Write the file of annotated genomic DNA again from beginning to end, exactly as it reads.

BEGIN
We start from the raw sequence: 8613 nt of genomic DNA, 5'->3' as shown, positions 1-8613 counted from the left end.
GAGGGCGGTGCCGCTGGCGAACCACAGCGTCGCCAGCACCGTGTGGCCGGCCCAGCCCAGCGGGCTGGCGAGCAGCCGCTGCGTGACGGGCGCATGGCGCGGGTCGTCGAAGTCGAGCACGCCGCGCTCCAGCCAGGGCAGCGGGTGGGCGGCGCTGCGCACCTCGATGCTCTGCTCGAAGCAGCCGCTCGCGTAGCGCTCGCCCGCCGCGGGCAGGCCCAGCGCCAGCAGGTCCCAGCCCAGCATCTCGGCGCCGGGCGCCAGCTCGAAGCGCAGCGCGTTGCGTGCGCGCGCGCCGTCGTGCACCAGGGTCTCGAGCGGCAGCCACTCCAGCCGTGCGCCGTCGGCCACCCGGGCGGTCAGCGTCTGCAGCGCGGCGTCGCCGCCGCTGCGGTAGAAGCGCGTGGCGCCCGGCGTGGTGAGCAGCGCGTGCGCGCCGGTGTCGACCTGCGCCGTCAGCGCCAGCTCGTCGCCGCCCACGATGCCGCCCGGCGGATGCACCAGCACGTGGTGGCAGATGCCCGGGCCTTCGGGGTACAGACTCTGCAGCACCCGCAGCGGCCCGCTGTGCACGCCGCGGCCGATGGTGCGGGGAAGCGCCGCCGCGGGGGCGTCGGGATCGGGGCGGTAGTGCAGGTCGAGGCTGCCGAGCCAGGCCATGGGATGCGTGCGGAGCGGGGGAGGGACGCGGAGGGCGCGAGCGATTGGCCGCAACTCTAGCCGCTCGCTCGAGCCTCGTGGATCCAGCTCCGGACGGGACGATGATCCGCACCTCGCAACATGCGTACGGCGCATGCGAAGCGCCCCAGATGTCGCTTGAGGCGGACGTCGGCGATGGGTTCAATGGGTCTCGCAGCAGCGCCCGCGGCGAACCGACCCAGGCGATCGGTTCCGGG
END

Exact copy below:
We start from the raw sequence: 8613 nt of genomic DNA, 5'->3' as shown, positions 1-8613 counted from the left end.
GAGGGCGGTGCCGCTGGCGAACCACAGCGTCGCCAGCACCGTGTGGCCGGCCCAGCCCAGCGGGCTGGCGAGCAGCCGCTGCGTGACGGGCGCATGGCGCGGGTCGTCGAAGTCGAGCACGCCGCGCTCCAGCCAGGGCAGCGGGTGGGCGGCGCTGCGCACCTCGATGCTCTGCTCGAAGCAGCCGCTCGCGTAGCGCTCGCCCGCCGCGGGCAGGCCCAGCGCCAGCAGGTCCCAGCCCAGCATCTCGGCGCCGGGCGCCAGCTCGAAGCGCAGCGCGTTGCGTGCGCGCGCGCCGTCGTGCACCAGGGTCTCGAGCGGCAGCCACTCCAGCCGTGCGCCGTCGGCCACCCGGGCGGTCAGCGTCTGCAGCGCGGCGTCGCCGCCGCTGCGGTAGAAGCGCGTGGCGCCCGGCGTGGTGAGCAGCGCGTGCGCGCCGGTGTCGACCTGCGCCGTCAGCGCCAGCTCGTCGCCGCCCACGATGCCGCCCGGCGGATGCACCAGCACGTGGTGGCAGATGCCCGGGCCTTCGGGGTACAGACTCTGCAGCACCCGCAGCGGCCCGCTGTGCACGCCGCGGCCGATGGTGCGGGGAAGCGCCGCCGCGGGGGCGTCGGGATCGGGGCGGTAGTGCAGGTCGAGGCTGCCGAGCCAGGCCATGGGATGCGTGCGGAGCGGGGGAGGGACGCGGAGGGCGCGAGCGATTGGCCGCAACTCTAGCCGCTCGCTCGAGCCTCGTGGATCCAGCTCCGGACGGGACGATGATCCGCACCTCGCAACATGCGTACGGCGCATGCGAAGCGCCCCAGATGTCGCTTGAGGCGGACGTCGGCGATGGGTTCAATGGGTCTCGCAGCAGCGCCCGCGGCGAACCGACCCAGGCGATCGGTTCCGGG